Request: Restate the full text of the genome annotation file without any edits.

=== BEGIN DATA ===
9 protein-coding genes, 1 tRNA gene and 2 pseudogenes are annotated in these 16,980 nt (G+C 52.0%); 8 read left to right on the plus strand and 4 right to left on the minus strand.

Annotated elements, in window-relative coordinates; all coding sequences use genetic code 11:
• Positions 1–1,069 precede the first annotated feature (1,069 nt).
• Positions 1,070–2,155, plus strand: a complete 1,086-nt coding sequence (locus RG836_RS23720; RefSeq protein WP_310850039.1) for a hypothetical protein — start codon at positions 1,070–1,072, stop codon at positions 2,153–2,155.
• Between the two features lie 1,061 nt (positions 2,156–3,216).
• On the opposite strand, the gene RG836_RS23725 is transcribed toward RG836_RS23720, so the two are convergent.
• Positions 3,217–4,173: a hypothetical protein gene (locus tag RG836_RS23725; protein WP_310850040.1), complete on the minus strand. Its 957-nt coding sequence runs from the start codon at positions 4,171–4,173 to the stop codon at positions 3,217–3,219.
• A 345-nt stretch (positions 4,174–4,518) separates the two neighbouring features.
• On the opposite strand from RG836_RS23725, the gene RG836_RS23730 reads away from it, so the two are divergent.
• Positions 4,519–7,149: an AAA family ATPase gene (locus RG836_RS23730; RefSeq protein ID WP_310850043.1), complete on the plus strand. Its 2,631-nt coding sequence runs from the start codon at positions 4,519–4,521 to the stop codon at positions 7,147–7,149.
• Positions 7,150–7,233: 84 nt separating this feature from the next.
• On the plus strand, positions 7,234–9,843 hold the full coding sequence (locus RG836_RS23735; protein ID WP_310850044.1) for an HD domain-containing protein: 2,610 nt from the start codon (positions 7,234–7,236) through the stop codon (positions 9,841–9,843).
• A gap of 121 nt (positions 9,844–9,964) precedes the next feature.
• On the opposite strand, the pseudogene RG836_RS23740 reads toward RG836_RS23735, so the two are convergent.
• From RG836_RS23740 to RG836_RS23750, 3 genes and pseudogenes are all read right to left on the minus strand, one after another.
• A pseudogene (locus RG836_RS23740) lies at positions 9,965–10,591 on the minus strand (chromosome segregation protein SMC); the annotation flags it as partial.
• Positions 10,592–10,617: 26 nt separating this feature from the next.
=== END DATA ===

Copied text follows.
9 protein-coding genes, 1 tRNA gene and 2 pseudogenes are annotated in these 16,980 nt (G+C 52.0%); 8 read left to right on the plus strand and 4 right to left on the minus strand.

Annotated elements, in window-relative coordinates; all coding sequences use genetic code 11:
• Positions 1–1,069 precede the first annotated feature (1,069 nt).
• Positions 1,070–2,155, plus strand: a complete 1,086-nt coding sequence (locus RG836_RS23720; RefSeq protein WP_310850039.1) for a hypothetical protein — start codon at positions 1,070–1,072, stop codon at positions 2,153–2,155.
• Between the two features lie 1,061 nt (positions 2,156–3,216).
• On the opposite strand, the gene RG836_RS23725 is transcribed toward RG836_RS23720, so the two are convergent.
• Positions 3,217–4,173: a hypothetical protein gene (locus tag RG836_RS23725; protein WP_310850040.1), complete on the minus strand. Its 957-nt coding sequence runs from the start codon at positions 4,171–4,173 to the stop codon at positions 3,217–3,219.
• A 345-nt stretch (positions 4,174–4,518) separates the two neighbouring features.
• On the opposite strand from RG836_RS23725, the gene RG836_RS23730 reads away from it, so the two are divergent.
• Positions 4,519–7,149: an AAA family ATPase gene (locus RG836_RS23730; RefSeq protein ID WP_310850043.1), complete on the plus strand. Its 2,631-nt coding sequence runs from the start codon at positions 4,519–4,521 to the stop codon at positions 7,147–7,149.
• Positions 7,150–7,233: 84 nt separating this feature from the next.
• On the plus strand, positions 7,234–9,843 hold the full coding sequence (locus RG836_RS23735; protein ID WP_310850044.1) for an HD domain-containing protein: 2,610 nt from the start codon (positions 7,234–7,236) through the stop codon (positions 9,841–9,843).
• A gap of 121 nt (positions 9,844–9,964) precedes the next feature.
• On the opposite strand, the pseudogene RG836_RS23740 reads toward RG836_RS23735, so the two are convergent.
• From RG836_RS23740 to RG836_RS23750, 3 genes and pseudogenes are all read right to left on the minus strand, one after another.
• A pseudogene (locus RG836_RS23740) lies at positions 9,965–10,591 on the minus strand (chromosome segregation protein SMC); the annotation flags it as partial.
• Positions 10,592–10,617: 26 nt separating this feature from the next.